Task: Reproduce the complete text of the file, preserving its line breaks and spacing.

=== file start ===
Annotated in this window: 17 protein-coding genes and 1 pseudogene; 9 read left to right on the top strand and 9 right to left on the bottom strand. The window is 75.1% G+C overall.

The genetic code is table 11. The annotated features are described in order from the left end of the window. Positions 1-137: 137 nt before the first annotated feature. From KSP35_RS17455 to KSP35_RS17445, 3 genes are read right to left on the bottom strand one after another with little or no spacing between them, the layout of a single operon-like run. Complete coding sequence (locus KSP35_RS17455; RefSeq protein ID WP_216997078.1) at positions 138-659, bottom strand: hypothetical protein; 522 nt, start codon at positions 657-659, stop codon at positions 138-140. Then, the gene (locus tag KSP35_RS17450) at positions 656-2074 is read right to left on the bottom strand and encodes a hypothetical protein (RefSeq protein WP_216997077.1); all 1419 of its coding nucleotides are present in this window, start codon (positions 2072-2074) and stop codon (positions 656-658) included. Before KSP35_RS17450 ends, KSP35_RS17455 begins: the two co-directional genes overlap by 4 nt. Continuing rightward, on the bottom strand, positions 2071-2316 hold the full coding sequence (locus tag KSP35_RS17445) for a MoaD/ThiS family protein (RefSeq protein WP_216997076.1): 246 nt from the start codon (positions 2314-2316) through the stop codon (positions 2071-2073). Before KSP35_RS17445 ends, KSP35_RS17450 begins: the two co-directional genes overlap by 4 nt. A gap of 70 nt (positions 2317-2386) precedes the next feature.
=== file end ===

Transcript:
Annotated in this window: 17 protein-coding genes and 1 pseudogene; 9 read left to right on the top strand and 9 right to left on the bottom strand. The window is 75.1% G+C overall.

The genetic code is table 11. The annotated features are described in order from the left end of the window. Positions 1-137: 137 nt before the first annotated feature. From KSP35_RS17455 to KSP35_RS17445, 3 genes are read right to left on the bottom strand one after another with little or no spacing between them, the layout of a single operon-like run. Complete coding sequence (locus KSP35_RS17455; RefSeq protein ID WP_216997078.1) at positions 138-659, bottom strand: hypothetical protein; 522 nt, start codon at positions 657-659, stop codon at positions 138-140. Then, the gene (locus tag KSP35_RS17450) at positions 656-2074 is read right to left on the bottom strand and encodes a hypothetical protein (RefSeq protein WP_216997077.1); all 1419 of its coding nucleotides are present in this window, start codon (positions 2072-2074) and stop codon (positions 656-658) included. Before KSP35_RS17450 ends, KSP35_RS17455 begins: the two co-directional genes overlap by 4 nt. Continuing rightward, on the bottom strand, positions 2071-2316 hold the full coding sequence (locus tag KSP35_RS17445) for a MoaD/ThiS family protein (RefSeq protein WP_216997076.1): 246 nt from the start codon (positions 2314-2316) through the stop codon (positions 2071-2073). Before KSP35_RS17445 ends, KSP35_RS17450 begins: the two co-directional genes overlap by 4 nt. A gap of 70 nt (positions 2317-2386) precedes the next feature.